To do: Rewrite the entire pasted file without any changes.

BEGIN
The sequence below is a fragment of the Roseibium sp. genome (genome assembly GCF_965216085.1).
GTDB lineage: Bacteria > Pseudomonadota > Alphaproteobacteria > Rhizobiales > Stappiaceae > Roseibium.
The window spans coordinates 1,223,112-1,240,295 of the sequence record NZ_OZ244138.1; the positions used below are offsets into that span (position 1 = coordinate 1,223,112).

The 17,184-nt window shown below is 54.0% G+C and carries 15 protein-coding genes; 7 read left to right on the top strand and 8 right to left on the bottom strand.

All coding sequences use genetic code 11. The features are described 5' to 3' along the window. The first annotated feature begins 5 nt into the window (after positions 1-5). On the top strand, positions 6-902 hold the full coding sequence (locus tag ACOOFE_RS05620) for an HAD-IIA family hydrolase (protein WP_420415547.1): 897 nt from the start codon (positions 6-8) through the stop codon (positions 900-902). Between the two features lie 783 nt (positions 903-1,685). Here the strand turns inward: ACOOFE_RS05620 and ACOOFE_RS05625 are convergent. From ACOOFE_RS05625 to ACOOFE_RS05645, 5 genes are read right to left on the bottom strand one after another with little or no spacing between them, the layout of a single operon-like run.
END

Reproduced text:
The sequence below is a fragment of the Roseibium sp. genome (genome assembly GCF_965216085.1).
GTDB lineage: Bacteria > Pseudomonadota > Alphaproteobacteria > Rhizobiales > Stappiaceae > Roseibium.
The window spans coordinates 1,223,112-1,240,295 of the sequence record NZ_OZ244138.1; the positions used below are offsets into that span (position 1 = coordinate 1,223,112).

The 17,184-nt window shown below is 54.0% G+C and carries 15 protein-coding genes; 7 read left to right on the top strand and 8 right to left on the bottom strand.

All coding sequences use genetic code 11. The features are described 5' to 3' along the window. The first annotated feature begins 5 nt into the window (after positions 1-5). On the top strand, positions 6-902 hold the full coding sequence (locus tag ACOOFE_RS05620) for an HAD-IIA family hydrolase (protein WP_420415547.1): 897 nt from the start codon (positions 6-8) through the stop codon (positions 900-902). Between the two features lie 783 nt (positions 903-1,685). Here the strand turns inward: ACOOFE_RS05620 and ACOOFE_RS05625 are convergent. From ACOOFE_RS05625 to ACOOFE_RS05645, 5 genes are read right to left on the bottom strand one after another with little or no spacing between them, the layout of a single operon-like run.